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Save Money with Wind Power

Wind energy expert Paul Gipe [1], author of Wind Energy Basics: A Guide to Home—and Community-Scale Wind Energy Systems [2], goes to great lengths outlining the differences between power and energy, and debunks the myths of wind turbine manufacturers’ unscrupulous “power ratings.” Knowing the difference between these terms, Gipe says, will inform your decisions on alternative energy, and perhaps most important these days—save you money.


What’s Energy?

According to Gipe, “Energy is the ability to do work or the amount of work actually performed. For our purposes here, energy is given in kilowatt-hours (kWh) of electricity produced by a wind turbine or consumed in a home or business. When most people pay their utility bill, they pay for the electricity they consumed in kWh.”

What’s Power?

“Power is the rate at which energy is generated or consumed,” Gipe says, “that is, kilowatt-hours per hour (kWh/h) or kilowatts (kW). One kilowatt is 1,000 watts (W). One megawatt is 1,000 kilowatts or 1 million watts.

“The distinction between kilowatts and kilowatt-hours is critically important. Knowing the difference can keep you from being confused by a wind turbine’s size in kilowatts (or for very small wind turbines, watts), and how much energy, in kilowatt-hours, it will actually produce. Some unscrupulous manufacturers play upon the public’s ignorance of this distinction and give their wind turbines a very high “power rating” when the actual turbine is unlikely to deliver as much electricity as a competitor with a low power rating.”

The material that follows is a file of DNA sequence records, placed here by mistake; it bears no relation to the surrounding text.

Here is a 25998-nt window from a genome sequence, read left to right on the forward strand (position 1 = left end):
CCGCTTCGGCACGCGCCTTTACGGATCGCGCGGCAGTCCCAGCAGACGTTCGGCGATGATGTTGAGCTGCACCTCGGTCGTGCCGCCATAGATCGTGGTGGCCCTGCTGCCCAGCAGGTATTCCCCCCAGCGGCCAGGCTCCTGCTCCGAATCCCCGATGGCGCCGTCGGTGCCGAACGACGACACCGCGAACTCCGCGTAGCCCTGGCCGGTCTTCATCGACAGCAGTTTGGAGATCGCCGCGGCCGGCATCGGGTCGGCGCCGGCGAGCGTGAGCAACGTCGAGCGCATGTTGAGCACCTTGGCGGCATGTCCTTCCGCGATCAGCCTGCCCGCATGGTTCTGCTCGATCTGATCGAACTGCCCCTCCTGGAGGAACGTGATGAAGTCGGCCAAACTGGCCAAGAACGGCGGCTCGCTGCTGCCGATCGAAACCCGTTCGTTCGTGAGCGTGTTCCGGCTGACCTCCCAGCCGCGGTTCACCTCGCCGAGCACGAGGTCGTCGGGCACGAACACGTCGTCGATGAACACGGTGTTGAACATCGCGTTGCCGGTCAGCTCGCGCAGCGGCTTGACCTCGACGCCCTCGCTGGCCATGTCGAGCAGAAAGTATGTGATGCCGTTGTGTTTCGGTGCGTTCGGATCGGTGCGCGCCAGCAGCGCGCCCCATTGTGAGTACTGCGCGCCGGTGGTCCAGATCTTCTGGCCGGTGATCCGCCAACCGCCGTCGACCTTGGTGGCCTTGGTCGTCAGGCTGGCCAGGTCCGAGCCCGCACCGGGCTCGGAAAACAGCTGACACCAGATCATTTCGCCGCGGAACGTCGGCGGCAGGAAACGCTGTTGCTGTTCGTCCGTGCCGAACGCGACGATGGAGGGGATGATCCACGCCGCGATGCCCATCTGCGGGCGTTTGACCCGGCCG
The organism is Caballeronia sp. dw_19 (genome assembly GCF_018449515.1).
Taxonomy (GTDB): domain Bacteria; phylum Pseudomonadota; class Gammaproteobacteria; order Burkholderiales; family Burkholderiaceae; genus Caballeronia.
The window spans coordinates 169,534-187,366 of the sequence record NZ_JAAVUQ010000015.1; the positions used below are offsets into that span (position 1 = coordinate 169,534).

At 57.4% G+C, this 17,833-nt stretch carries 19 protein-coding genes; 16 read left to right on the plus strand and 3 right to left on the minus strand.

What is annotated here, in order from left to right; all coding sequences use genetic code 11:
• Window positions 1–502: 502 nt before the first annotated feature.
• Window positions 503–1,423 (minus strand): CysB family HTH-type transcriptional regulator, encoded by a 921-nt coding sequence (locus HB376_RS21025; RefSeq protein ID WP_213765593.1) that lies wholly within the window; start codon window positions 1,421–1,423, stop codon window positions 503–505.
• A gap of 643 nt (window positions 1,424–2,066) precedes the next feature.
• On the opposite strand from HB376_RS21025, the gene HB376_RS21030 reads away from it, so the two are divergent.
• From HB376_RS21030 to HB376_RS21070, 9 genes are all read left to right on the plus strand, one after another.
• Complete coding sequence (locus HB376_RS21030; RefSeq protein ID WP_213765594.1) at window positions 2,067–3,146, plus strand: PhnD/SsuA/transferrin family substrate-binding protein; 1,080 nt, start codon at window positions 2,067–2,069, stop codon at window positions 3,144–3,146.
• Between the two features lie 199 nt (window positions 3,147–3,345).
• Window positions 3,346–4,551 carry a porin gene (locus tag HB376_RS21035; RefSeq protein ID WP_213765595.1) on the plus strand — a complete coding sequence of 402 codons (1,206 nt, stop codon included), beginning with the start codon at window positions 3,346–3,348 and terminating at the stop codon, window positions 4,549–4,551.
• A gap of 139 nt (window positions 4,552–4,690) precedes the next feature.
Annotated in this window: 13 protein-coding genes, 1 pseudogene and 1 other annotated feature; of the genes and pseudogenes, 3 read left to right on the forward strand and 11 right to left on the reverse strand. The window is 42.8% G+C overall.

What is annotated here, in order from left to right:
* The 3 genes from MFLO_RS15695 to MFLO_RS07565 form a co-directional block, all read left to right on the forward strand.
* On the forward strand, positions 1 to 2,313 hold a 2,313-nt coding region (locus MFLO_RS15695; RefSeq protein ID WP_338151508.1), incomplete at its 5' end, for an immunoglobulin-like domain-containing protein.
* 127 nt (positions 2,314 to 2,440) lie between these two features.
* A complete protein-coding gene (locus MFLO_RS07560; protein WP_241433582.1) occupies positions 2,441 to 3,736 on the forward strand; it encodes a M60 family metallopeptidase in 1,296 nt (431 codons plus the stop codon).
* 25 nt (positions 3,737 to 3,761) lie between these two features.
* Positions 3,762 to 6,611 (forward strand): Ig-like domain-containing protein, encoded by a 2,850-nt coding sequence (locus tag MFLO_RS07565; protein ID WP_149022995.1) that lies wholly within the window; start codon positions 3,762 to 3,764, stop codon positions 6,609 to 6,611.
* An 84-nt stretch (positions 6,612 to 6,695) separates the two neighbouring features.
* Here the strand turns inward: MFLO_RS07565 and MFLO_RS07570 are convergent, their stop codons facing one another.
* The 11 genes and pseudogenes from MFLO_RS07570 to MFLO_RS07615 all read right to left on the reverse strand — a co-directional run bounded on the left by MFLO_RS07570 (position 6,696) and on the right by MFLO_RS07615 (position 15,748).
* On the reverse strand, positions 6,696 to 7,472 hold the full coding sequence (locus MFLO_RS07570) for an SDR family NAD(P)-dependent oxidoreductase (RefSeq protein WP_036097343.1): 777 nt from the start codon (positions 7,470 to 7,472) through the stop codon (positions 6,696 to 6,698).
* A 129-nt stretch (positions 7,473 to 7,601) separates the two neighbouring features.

How Does This Save You Money?

According to Paul Gipe, there are three factors in the economics and profitability of wind energy.

Saving money means lowering the cost of installation and operating costs, or increasing your turbine’s productivity. You’ll make more money if the tariff for wind energy increases, too (it just did [3]: in Vermont).

Basically, the “power” rating of a wind turbine—what manufacturers use to false market their goods—is actually an unreliable way to gauge how much energy a wind turbine will capture. Gipe says you should concentrate on the actual energy itself, and in particular the rotor diameter—which is the most reliable indicator of how much electricity a wind turbine will generate.

So when you’re shopping for your turbine, remember to ask about energy and inquire about the rotor diameter. The rotor—the most important aspect of a wind turbine—is the part right behind the blades, which facilitates the blades sweeping the air, and thereby generating energy. Bigger diameter, in this case, catches more energy from the wind. The question is, what size you need. Household-size wind turbines generate about 10kW, with rotors about 100 feet in diameter, for example, whereas large wind turbines can generate 3MW, with rotors 500 feet in diameter.

For more information on rotors, wind turbines, and how to save money on wind energy, read Gipe’s Wind Energy Basics [4]; or go towindworks.org [5]

Cross-posted at Planet Green [6].